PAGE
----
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Bahraini opposition leader’s health deteriorates due to poor medical care in jail

US Rep. Ilhan Omar (D-MN) (L) talks with Speaker of the House Nancy Pelosi (D-CA) during a rally with fellow Democrats before voting on H.R. 1, or the People Act, on the East Steps of the US Capitol on March 08, 2019 in Washington, DC. (AFP photo)
Imprisoned secretary-general of Bahrain’s opposition Haq Movement, Hasan Mushaima (file photo)

The health condition of jailed secretary-general of Bahrain’s opposition Haq Movement, Hasan Mushaima, is reportedly deteriorating dramatically because of the neglect of his physical health.

Ali Mushaima, son of the distinguished activist, roundly dismissed allegations by the Bahraini Ministry of Interior that his father had received all the rights stipulated for prisoners, including full health care.

“He was recently taken to the emergency department in the Military Hospital, and then returned to prison after about 6 hours. He was put on a ventilator to breathe for the second time within recent weeks, and the real causes of his health deterioration remain unknown,” the son said.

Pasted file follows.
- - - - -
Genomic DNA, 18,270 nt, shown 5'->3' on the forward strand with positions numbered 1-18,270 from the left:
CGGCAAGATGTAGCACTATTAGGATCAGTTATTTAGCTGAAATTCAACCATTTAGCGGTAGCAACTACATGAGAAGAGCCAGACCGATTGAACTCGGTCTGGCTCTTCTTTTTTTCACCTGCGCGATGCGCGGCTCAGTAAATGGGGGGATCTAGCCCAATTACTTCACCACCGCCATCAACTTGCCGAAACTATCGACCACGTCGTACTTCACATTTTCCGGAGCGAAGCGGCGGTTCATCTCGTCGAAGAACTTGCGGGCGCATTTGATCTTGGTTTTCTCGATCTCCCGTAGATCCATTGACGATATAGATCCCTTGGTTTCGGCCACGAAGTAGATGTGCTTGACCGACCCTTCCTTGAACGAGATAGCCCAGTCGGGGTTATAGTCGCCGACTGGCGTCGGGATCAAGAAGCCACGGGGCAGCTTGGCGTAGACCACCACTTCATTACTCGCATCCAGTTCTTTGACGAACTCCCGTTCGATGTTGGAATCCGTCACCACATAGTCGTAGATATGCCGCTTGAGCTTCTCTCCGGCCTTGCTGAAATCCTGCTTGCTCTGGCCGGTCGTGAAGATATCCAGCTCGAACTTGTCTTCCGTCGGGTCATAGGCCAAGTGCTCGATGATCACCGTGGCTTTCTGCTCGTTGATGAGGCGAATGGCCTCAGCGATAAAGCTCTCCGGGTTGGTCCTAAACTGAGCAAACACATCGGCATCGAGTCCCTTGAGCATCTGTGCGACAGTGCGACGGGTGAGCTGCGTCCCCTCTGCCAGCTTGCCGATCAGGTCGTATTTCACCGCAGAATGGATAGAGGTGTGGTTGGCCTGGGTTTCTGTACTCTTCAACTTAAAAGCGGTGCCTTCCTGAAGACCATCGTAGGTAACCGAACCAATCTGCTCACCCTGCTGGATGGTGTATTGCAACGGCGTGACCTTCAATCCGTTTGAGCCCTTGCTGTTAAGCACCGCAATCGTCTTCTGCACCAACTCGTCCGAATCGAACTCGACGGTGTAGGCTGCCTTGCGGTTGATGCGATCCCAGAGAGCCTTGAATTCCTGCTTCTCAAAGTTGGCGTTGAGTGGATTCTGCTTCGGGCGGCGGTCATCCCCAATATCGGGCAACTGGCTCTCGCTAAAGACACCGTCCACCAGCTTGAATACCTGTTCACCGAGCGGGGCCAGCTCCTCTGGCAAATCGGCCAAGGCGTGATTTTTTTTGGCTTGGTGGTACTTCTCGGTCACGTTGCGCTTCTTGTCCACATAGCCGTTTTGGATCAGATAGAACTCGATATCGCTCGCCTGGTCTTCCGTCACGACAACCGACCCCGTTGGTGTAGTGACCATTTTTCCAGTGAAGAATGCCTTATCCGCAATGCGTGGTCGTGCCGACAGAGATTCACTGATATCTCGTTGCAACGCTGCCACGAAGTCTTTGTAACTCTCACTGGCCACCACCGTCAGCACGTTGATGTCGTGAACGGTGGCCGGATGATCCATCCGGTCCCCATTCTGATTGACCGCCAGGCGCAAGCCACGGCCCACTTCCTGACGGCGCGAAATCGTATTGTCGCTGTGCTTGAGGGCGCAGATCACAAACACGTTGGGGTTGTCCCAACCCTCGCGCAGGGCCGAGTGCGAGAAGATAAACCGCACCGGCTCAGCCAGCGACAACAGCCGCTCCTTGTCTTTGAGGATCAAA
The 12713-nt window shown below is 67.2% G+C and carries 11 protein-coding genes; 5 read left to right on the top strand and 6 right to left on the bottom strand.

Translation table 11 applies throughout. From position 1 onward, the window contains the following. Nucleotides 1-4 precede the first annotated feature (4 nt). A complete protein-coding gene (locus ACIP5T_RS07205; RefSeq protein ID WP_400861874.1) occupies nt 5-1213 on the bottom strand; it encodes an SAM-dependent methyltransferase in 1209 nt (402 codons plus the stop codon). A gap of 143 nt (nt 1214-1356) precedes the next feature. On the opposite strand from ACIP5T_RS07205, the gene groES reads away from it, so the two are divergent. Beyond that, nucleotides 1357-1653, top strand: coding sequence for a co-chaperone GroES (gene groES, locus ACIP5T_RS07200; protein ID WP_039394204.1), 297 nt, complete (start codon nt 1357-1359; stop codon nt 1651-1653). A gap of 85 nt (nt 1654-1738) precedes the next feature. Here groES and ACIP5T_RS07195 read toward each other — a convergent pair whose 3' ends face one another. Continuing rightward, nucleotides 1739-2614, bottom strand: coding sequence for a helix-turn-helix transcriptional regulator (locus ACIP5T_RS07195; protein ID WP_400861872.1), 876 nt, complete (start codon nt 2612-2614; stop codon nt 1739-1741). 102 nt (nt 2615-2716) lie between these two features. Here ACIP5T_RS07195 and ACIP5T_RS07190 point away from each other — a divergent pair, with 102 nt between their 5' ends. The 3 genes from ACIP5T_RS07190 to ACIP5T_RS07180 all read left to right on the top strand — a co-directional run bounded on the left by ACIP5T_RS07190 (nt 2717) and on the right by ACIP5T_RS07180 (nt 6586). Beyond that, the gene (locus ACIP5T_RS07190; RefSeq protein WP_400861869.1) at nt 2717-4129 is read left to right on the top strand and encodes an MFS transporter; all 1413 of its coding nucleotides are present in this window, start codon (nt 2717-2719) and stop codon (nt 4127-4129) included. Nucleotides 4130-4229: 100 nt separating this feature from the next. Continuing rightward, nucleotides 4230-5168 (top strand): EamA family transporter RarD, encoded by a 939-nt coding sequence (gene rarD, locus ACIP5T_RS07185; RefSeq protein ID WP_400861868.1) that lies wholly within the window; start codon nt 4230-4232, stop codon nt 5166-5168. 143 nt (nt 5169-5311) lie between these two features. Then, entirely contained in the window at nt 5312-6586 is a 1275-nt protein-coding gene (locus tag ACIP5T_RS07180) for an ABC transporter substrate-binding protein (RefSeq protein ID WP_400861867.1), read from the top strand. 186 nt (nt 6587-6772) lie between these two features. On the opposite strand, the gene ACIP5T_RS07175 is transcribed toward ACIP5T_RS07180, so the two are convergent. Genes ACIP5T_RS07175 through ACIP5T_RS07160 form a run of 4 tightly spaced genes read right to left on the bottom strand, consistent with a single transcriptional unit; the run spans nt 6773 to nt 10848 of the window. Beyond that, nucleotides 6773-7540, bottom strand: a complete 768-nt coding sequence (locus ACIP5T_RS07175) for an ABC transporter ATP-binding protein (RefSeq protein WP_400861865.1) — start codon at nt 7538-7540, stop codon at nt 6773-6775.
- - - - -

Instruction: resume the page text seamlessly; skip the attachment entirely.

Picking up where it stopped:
“My father told me that doctors initially suspected a stroke; but couldn't reach a definitive diagnosis. His health deterioration comes as prison officials failed to arrange appointments with specialists after he was last admitted to hospital in October.”

Ali Mushaima highlighted that the prisoner suffers from several illnesses and that the family is seriously worried about his health condition.

“He used to only take one tablet per day for diabetes, but as a result of neglect throughout bitter years of imprisonment and lack of adequate health care he now requires 4 daily insulin shots in addition to other tablets.”

“My father needs to be examined for cancer regularly every six months. He has, however, been waiting for such checkups for more than 7 months. Additionally, he has hearing problems left untreated for four years,” Ali Mushaima said.

Bahrain’s parliament approved the trial of civilians at military tribunals on March 5, 2017. The move drew widespread condemnation from human rights bodies and activists, and was described as imposition of an undeclared martial law across the country.

Bahrain’s King Hamad bin Isa Al Khalifah rubber-stamped the constitutional amendment on April 3 that year.

The Persian Gulf kingdom has seen anti-regime protests over the past nine years. The major demand has been the ouster of the Al Khalifah regime and the establishment of a just and conclusive system representing all Bahraini nationals. The Manama regime has ignored the calls.

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